Over the past 15 months or so, Rachel Sheppard of My Kid Has Paws and I have co-blogged the “Medicine Versus Mom” series. This series provides the perspective of me, the skilled dog mom and dog writer of over 25 years, and Rachel, the former vet tech and dog mom. From our year’s worth of posts, here are the best dog health tips of 2015 to keep, refer to, and apply to the lives of both you and your dogs. Have a very joyful New Year’s Eve, and watch for amazing goodness and dog news and health information all year long on Fidose of Reality in 2016 and beyond!
(12) Who Really Watches Your Dog Overnight at the Veterinarian?
This remains one of our most popular blog posts. There are myths to what really takes place when you let your pet at the veterinarian for overnight care. Many veterinary practices do not have the staff nor budget to have someone present around the clock. Yes, you read that right the first time, but just in case, many veterinary practices do not have the staff nor budget to have someone present around the clock. Read the entire “Who Really Watches Your Dog Overnight at the Veterinarian.”
(11) Ten Tips for Dogs Who Hate Teeth Brushing
Got an uncooperative dog or have a dog who has never had their teeth brushed? Always have a veterinarian check your dog’s teeth at least once a year and prior to starting any home-based dental regimen. If your dog has broken teeth, periodontal disease, gum problems, or anything else going on within the mouth, you don’t want to go poking around with a toothbrush or dentifrice: Dogs in pain can and will snap or bite. Read the entire “Ten Tips for Dogs Who Hate Teeth Brushing.”
(10) How to Say No to the Veterinarian
One of the most stressful things a dog parent can say to a veterinarian is no. The vet is a trusted source who holds your dog’s life in the palm in their hands: At least that’s how I view our dog’s veterinarian. No matter how much your dog’s veterinarian rocks, how much you love them, or how you completely do not want to say “no,” there may come a time that it has to happen. Read the entire “How to Say No to the Veterinarian.”
(9) Does My Dog Really Need Vaccines
Talk about a hot topic. As a dog mom whose dog had a side effect from vaccines (cancerous growth), a goal needs to be for pet parents to work with their vets to understand informed consent is essential. Pet parents should talk to your dog’s vet about potential adverse reactions. You absolutely do NOT need to re-vaccinate (give “boosters”) automatically. All that might be needed is a titer. Read the entire “Does My Dog Really Need Vaccines.”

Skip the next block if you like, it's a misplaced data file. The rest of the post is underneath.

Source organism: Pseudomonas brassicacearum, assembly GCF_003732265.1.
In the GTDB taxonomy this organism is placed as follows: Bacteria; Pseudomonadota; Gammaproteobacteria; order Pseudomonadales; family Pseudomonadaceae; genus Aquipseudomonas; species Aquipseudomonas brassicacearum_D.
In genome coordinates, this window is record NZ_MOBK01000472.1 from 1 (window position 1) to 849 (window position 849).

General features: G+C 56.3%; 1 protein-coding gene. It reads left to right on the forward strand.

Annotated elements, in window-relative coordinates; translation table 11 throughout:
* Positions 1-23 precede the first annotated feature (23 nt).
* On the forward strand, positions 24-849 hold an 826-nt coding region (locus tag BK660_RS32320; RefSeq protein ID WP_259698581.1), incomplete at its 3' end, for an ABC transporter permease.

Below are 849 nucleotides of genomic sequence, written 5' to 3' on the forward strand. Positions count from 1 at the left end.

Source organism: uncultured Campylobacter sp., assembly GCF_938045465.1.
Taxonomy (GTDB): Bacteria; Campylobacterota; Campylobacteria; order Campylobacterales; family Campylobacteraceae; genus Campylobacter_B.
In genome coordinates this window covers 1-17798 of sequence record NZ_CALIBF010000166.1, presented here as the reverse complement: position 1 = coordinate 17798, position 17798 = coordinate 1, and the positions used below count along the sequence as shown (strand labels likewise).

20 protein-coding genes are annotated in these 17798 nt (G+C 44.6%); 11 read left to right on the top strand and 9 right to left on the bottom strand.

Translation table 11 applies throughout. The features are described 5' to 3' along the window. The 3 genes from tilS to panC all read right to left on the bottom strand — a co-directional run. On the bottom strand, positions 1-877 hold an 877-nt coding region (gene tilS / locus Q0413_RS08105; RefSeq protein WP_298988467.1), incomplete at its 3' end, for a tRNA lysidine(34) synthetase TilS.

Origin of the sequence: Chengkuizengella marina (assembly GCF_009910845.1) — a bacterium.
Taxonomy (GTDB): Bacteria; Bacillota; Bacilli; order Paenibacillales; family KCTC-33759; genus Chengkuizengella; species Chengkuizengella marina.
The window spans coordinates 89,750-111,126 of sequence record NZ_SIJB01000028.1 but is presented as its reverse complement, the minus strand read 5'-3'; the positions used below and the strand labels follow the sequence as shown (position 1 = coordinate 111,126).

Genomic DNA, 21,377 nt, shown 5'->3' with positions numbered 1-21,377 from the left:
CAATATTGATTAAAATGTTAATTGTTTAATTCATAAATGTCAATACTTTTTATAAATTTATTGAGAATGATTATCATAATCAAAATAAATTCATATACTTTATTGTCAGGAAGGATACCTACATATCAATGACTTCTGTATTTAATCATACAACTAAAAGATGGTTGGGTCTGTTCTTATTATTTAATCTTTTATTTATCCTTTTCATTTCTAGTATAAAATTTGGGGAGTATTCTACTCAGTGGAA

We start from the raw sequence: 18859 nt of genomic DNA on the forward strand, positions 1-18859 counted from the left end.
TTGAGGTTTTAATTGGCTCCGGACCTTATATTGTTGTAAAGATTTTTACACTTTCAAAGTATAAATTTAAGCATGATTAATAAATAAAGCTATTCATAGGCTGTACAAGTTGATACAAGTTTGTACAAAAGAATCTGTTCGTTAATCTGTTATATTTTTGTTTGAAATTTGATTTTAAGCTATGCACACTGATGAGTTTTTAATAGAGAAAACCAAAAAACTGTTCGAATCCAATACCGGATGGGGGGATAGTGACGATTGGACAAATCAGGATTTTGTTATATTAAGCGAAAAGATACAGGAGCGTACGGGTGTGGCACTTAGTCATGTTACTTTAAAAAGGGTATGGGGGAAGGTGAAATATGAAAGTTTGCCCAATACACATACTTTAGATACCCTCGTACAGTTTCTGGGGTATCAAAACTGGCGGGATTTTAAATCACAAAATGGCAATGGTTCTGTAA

(8) When Dogs Undergo Surgery
Ever wonder what happens when you drop your dog off for surgery at the veterinarian? What exactly happens when dogs undergo surgery? Is my dog okay? Does he miss me? Is he being monitored? These are the things that run through my mind when I’m trying to fall asleep. Taking your dog to the veterinarian and leaving without him or her is one of the lowest, emptiest feelings a dog parent experiences. Read the entire “When Dogs Undergo Surgery.”
(7) Call the Vet or Believe Info Online?
Dogs cannot talk, so it’s up to their owners/parents to be the voice of wellness. Even if the website or blog is credible and sources are revealed in conjunction with statements about health and well-being, this is not a substitute for seeing a veterinarian who knows your dog, has his records, and can determine what tests, if any are necessary. Read the entire “Call the Vet or Believe Info Online” post.
(6) How to Know if It’s Time for Euthanasia
One of the hardest, most gut-wrenching and life altering moments that can happen to a dog parent happens with regard to euthanasia. There is no right answer to this. Never, I repeat: NEVER let anyone coerce, bully, or guilt you into “putting your dog down.” Euthanasia is a personal decision made in the best interests of your beloved dog. Click to read “How to Know if It’s Time for Euthanasia.”
(5) My Dog Hates the Veterinarian
Dogs can and are affected by nervousness at the veterinary office. If your dog is a nervous Nelly at the vet or really despises him or her, please read “My Dog Hates the Veterinarian.”
(4) Do Overweight Dogs Have Overweight Owners?
We are a nation of obesity, plain and simple. According to a study by the Association for Pet Obesity Prevention, more than half of all U.S. dogs and cats are obese. There are, however, millions of overweight people with pets who have not developed their parents’ eating habits. Read this insightful article, “Do Overweight Dogs Have Overweight Owners?”
(3) The Truth About Dog Genetic Testing
DNA testing for breed identification extends into the healthcare spectrum. There is a strong correlation between certain ailments and disease with particular breeds. Read “The Truth About Dog Genetic Testing.”
(2) Is Pet Health Insurance Worth It?
Pet insurance can literally save a dog’s life. If you’ve ever wondered what exactly pet insurance is, why you might need it, and if it really works, allow the past 20 years of my life to guide you into this decision. If you ever wondered if pet health insurance is truly worth it, read “Is Pet Health Insurance Worth It?”
(1) Dangers of Buying Online Medications
The lure of lower prices online does not necessarily equate with safety. From selling counterfeit pet medications to dispensing expired and unapproved drugs, the buyer must beware to ensure the well being of pets. Here’s what to know before you go….online to purchase medications for your pets: Read “Dangers of Buying Online Medications.”
QUESTION: What other advances in canine health have you seen happen this year? Ready for 2016? I want to thank Rachel Sheppard of My Kid Has Paws for her expertise and co-blogging series. Here’s to a healthy 2016 for all!